Microsoft wants nothing more to do with Windows XP, unless you’re willing to pay for the privilege of Custom Support. XP is still an option, but with Microsoft abandoning the past-its-sell-by-date operating system, most sensible people are looking for alternatives. Most have just one option in mind.
Linux Breaks Microsoft’s Windows
We asked you, Microsoft Has Killed Windows XP… Now What? This question was, rather self-explanatorily, asked as a result of Microsoft ending official support for Windows XP for the vast majority of users. Some bigger organizations, such as the IRS, have paid out for Custom Support, gifting them critical updates for an extra year.
Of course, even without official support from Microsoft, Windows XP is still an option and will likely continue running millions of computers for many years to come. A fair portion of the people who responded suggested that’s exactly what they’re going to do. But like it or not, these people are gambling they’ll be safe despite using an unsupported OS to venture online.
The majority of people who commented are switching from Windows XP to Linux, with old hardware being given a new lease of life thanks to a fresh install of one of the best Linux distros mentioned. Those who are buying new hardware rather than trying to continue on with old hardware are upgrading to Windows 7 or Windows 8. Though this is often done begrudgingly.
Interestingly, only one person mentioned Apple or Mac OS X throughout this whole discussion. Which means that anger at Microsoft over its decision to kill XP hasn’t boiled over to the point that people have declared it’s time to turn away from Windows and join the other, somewhat darker, side. A small, but significant, victory for Microsoft, perhaps.
Comment Of The Week
We received a lot of great comments, including those from Dmitriy T, Bill Fleet, and Archit S. Comment Of The Week goes to Ed, who won with this comment:
Every OS sees an end-of-life sooner or later.
It’s time to let XP go. Some companies or individuals will take longer than others due to finances or software requirements, but eventually most will switch in the next couple of years. I’m sure you’ll still find the occasional XP machine sitting in some back room, running some piece of software that refuses to work on more current OS’s. These machines will probably have long since been disconnected from the internet and will continue to function, malware free, for many more years.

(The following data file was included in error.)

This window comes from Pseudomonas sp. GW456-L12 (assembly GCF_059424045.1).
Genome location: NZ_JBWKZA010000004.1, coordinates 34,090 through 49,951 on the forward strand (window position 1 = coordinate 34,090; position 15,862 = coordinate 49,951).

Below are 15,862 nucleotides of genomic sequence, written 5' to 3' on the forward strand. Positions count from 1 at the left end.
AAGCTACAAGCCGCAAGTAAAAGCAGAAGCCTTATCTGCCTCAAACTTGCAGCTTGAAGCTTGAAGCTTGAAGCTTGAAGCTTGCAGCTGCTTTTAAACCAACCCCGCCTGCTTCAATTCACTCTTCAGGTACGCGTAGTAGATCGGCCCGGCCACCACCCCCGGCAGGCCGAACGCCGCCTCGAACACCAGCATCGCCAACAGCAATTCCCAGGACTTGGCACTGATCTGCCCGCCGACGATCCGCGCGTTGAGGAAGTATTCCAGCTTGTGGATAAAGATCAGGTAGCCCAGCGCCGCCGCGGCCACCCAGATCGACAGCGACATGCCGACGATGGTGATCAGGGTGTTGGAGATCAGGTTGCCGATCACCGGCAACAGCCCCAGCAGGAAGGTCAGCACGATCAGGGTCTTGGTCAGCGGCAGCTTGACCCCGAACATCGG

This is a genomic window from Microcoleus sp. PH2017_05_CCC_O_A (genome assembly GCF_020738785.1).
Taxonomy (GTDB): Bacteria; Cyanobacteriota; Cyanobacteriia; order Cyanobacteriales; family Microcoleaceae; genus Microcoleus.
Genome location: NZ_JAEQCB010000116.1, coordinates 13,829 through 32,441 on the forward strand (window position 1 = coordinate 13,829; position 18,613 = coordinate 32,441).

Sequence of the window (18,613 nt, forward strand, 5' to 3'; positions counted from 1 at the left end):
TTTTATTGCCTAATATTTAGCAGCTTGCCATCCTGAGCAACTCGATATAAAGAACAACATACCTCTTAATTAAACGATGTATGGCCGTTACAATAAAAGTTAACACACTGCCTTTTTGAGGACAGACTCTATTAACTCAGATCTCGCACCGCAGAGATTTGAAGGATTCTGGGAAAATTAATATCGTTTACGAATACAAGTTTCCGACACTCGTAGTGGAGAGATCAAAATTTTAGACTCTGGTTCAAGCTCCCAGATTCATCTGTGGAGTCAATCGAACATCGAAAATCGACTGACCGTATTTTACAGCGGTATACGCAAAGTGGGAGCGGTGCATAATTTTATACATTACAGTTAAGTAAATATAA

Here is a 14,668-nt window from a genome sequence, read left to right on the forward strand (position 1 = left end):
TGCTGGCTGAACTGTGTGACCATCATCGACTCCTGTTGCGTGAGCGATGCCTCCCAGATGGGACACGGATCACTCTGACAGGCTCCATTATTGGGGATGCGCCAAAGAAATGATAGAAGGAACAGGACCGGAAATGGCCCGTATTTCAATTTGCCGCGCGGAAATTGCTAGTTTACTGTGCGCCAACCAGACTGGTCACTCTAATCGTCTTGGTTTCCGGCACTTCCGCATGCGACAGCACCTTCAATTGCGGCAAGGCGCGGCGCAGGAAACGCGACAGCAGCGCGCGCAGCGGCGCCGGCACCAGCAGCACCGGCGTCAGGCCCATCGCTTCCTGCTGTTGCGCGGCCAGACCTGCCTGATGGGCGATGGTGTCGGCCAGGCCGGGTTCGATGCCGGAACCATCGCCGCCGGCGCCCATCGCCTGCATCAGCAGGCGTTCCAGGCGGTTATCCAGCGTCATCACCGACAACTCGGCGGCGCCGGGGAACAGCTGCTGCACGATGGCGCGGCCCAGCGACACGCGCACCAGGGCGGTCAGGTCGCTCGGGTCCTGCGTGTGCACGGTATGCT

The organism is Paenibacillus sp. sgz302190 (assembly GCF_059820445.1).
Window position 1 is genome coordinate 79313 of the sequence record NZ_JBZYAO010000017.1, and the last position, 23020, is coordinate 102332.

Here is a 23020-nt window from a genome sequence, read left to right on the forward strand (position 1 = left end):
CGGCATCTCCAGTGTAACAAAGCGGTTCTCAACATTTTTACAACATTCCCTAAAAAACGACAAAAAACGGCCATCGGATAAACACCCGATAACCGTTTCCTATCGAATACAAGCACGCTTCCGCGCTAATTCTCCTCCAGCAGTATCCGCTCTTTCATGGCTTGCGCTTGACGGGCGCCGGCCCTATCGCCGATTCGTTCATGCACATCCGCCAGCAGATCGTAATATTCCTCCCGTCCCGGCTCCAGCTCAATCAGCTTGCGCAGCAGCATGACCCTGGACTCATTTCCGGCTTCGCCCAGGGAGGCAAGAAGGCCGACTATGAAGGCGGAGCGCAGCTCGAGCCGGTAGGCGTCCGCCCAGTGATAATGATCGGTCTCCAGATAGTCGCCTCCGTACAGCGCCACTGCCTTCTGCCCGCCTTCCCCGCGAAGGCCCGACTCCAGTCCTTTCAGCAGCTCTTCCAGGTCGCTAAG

In time, we’ll have distant memories of XP and Windows 12 will be the norm. Someone will walk past that ancient XP machine still chugging along in some dimly lit room and ask if it’s locked up because touching the screen yields no response. No matter how hard they press on the screen, or swipe in any direction, there is no response. No matter how loud they speak to it, no matter how often they say “OK, Google”, still no response. They’ll shrug their shoulders, walk away, and close the door behind them as they wonder why that monitor is so thick and heavy.
We chose this comment because it paints a vivid picture of a distant future when Windows 12 is in the ascendancy. It also contains a truthful opening sentence, and the subtle suggestion that while we’re all so focused on Windows XP the world keeps on turning, and technology keeps on improving.
We Ask You is a weekly column in which you have your say about a particular subject. We ask you a question each week, with the results compiled and compressed into a follow-up article the following week. This column is nothing without your input, all of which is valued.
Image Credit: Rore via Flickr